Bollinger B1 Electric Truck Brings Clean Driving Off-road
The startup is currently in the process of securing a manufacturing partner to handle the production of crucial automotive components. Next year, the company intends to open reservation slots for the EV, starting at $1,000.
Electric cars will take on very different features, depending on their respective applications. For private, urban driving, EVs are spacious and comfortable – designed to ease the stress of daily commuting. But for off-roaders and campers, EVs must be capable of withstanding rugged environments and rough handling.
Enter the B1 from EV startup Bollinger Motors. Launched by prolific entrepreneur Robert Bollinger, the electric sports utility truck looks like a compact hummer from the 90s. Under the hood, it operates on two battery options: 60 or 100 kilowatt-hours, capable of producing 120 or 200 miles of range per charge.
Read on to learn about the B1 and how it could serve the needs of outdoor enthusiasts worldwide.
Tech Specs and Features
The Bollinger B1 boasts durability and performance in extreme, outdoor environments. For unpredictable terrain, the EV leverages its two-motor electric powertrain for massive torque. It can accelerate from 0-60 mph under 4.5 seconds and handle payloads up to a staggering 6,100 lbs. Owners are treated to huge storage capacities, with the trunk located at the front of the truck, instead of the back.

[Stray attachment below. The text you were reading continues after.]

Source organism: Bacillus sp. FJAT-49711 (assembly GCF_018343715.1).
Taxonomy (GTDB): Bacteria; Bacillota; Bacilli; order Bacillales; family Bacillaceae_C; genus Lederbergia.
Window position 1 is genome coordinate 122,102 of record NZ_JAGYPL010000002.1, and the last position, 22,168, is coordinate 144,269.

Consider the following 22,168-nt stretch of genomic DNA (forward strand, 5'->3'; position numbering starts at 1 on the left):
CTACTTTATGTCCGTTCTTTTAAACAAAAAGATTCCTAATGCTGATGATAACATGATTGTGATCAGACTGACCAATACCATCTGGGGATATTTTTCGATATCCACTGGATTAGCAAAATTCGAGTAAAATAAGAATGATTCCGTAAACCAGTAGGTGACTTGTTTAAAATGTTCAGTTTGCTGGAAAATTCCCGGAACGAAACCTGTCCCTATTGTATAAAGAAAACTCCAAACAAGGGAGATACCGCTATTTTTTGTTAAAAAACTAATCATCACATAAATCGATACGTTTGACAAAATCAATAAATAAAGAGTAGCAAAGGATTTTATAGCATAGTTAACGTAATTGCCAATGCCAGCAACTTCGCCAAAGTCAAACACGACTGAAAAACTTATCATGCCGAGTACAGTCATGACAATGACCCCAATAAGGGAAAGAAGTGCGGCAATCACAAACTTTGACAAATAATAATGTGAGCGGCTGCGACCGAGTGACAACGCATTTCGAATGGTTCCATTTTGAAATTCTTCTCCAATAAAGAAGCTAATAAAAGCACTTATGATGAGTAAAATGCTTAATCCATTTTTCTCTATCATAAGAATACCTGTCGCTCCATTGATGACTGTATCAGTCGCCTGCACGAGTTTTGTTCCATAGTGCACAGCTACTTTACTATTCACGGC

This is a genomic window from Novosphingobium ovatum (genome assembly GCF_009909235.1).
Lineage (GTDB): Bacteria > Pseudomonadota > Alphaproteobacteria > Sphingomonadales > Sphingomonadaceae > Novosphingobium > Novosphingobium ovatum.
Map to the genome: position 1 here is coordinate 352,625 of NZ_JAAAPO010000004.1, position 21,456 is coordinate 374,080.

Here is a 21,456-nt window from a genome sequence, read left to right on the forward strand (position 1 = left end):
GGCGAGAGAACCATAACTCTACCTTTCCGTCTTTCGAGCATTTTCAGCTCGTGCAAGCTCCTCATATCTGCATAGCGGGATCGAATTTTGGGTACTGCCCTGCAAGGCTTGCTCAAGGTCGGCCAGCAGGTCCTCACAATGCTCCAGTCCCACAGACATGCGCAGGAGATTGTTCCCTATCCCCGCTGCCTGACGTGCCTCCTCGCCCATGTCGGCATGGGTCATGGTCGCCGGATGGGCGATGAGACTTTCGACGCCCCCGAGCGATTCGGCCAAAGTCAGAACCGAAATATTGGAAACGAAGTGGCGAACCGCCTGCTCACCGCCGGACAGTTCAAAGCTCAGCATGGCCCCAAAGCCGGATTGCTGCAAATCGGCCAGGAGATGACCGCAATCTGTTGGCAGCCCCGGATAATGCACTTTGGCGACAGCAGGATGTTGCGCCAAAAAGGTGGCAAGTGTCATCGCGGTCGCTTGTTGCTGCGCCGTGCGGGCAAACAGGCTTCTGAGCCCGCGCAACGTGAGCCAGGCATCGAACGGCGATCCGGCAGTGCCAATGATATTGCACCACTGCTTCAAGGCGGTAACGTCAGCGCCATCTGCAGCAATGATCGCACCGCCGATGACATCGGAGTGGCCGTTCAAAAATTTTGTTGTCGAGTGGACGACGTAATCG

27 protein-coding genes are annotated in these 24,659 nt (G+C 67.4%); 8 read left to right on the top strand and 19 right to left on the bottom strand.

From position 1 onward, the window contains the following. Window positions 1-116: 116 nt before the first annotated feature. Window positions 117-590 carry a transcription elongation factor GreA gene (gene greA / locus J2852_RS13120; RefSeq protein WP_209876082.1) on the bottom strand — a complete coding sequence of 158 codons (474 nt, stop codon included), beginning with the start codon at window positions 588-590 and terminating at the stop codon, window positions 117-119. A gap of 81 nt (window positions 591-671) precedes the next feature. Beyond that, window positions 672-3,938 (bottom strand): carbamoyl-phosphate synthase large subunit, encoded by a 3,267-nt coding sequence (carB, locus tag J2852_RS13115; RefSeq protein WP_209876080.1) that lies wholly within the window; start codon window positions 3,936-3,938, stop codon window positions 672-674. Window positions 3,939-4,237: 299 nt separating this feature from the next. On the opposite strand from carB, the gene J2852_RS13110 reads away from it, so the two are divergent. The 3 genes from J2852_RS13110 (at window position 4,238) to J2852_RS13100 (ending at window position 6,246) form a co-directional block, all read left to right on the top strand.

"The big draw for the B1 as far as utility goes, though, is the amount of space available. The two rear seats are removable, and the trunk area is 49 inches wide between the wheel wells, which is just big enough to stack 4 x 8-foot plywood sheets," said Sean O'Kane from The Verge.
In addition to having two power cell options, individuals also have two charging options: a 240V Level 2 charging port is available at the front, left fender; while a CHAdeMO DC quick-charging port can be found on the other side. The front panel seems to be lacking, in terms of futuristic features and looks. It still relies on traditional knobs and meters – a step backwards, compared to digital dashboards and HUDs found in modern cars today.
Although there is plenty of room for cameras and sensors, the B1 will likely not receive driverless features in the long term, due to cost-related challenges.
Reservations Only, For Now
The startup is currently in the process of securing a manufacturing partner to handle the production of crucial automotive components. After the collaboration is formed or a manufacturing factory is built (the startup is talking with New York officials about the plans), the business could start deliveries within 19 months. So far, it has not released pricing information for consumers who are eager to get their hands on the B1. Next year, the company intends to open reservation slots for the EV, starting at $1,000.
Like Tesla, Bollinger will first offer its EVs online and eventually setup showrooms, when demand increases for the unit. It might also partner with existing dealerships to ease construction costs related to the stores.
"We are so thrilled to be able to finally take the wraps off of our Bollinger B1 SUT," said Bollinger Motors CEO and Founder, Robert Bollinger. "This is the culmination of what has been a 40-year-long boyhood dream of mine and I couldn't be more pleased with the vehicle and the incredible team who worked so hard to create it."